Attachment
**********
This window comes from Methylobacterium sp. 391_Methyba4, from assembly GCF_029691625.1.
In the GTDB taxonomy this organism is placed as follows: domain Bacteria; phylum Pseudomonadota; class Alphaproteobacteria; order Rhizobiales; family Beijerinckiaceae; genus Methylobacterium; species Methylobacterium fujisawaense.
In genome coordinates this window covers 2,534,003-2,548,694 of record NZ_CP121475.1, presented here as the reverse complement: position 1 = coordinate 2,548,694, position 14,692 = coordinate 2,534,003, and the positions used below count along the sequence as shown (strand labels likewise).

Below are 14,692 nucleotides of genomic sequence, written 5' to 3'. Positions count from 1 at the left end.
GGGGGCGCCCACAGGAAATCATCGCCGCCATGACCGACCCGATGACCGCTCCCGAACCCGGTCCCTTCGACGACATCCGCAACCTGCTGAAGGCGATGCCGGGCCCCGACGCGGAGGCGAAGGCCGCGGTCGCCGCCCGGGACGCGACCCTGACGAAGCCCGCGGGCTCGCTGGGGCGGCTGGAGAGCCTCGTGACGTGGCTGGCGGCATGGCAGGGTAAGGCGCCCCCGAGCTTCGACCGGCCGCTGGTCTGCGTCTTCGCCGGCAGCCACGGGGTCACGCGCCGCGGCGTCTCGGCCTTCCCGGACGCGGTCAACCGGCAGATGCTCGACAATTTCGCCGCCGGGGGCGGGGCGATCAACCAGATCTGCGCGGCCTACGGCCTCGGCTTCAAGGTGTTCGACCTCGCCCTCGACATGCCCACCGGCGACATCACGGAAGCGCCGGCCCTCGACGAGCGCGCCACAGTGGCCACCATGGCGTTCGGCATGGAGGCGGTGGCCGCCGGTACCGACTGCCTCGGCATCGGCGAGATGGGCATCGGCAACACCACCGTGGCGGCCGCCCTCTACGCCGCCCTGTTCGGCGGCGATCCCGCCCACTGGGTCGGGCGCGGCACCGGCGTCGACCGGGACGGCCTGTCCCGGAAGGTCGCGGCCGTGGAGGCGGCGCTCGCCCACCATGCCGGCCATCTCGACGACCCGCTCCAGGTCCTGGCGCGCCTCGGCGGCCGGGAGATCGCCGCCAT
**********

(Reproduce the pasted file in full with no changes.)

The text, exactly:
This window comes from Methylobacterium sp. 391_Methyba4, from assembly GCF_029691625.1.
In the GTDB taxonomy this organism is placed as follows: domain Bacteria; phylum Pseudomonadota; class Alphaproteobacteria; order Rhizobiales; family Beijerinckiaceae; genus Methylobacterium; species Methylobacterium fujisawaense.
In genome coordinates this window covers 2,534,003-2,548,694 of record NZ_CP121475.1, presented here as the reverse complement: position 1 = coordinate 2,548,694, position 14,692 = coordinate 2,534,003, and the positions used below count along the sequence as shown (strand labels likewise).

Below are 14,692 nucleotides of genomic sequence, written 5' to 3'. Positions count from 1 at the left end.
GGGGGCGCCCACAGGAAATCATCGCCGCCATGACCGACCCGATGACCGCTCCCGAACCCGGTCCCTTCGACGACATCCGCAACCTGCTGAAGGCGATGCCGGGCCCCGACGCGGAGGCGAAGGCCGCGGTCGCCGCCCGGGACGCGACCCTGACGAAGCCCGCGGGCTCGCTGGGGCGGCTGGAGAGCCTCGTGACGTGGCTGGCGGCATGGCAGGGTAAGGCGCCCCCGAGCTTCGACCGGCCGCTGGTCTGCGTCTTCGCCGGCAGCCACGGGGTCACGCGCCGCGGCGTCTCGGCCTTCCCGGACGCGGTCAACCGGCAGATGCTCGACAATTTCGCCGCCGGGGGCGGGGCGATCAACCAGATCTGCGCGGCCTACGGCCTCGGCTTCAAGGTGTTCGACCTCGCCCTCGACATGCCCACCGGCGACATCACGGAAGCGCCGGCCCTCGACGAGCGCGCCACAGTGGCCACCATGGCGTTCGGCATGGAGGCGGTGGCCGCCGGTACCGACTGCCTCGGCATCGGCGAGATGGGCATCGGCAACACCACCGTGGCGGCCGCCCTCTACGCCGCCCTGTTCGGCGGCGATCCCGCCCACTGGGTCGGGCGCGGCACCGGCGTCGACCGGGACGGCCTGTCCCGGAAGGTCGCGGCCGTGGAGGCGGCGCTCGCCCACCATGCCGGCCATCTCGACGACCCGCTCCAGGTCCTGGCGCGCCTCGGCGGCCGGGAGATCGCCGCCAT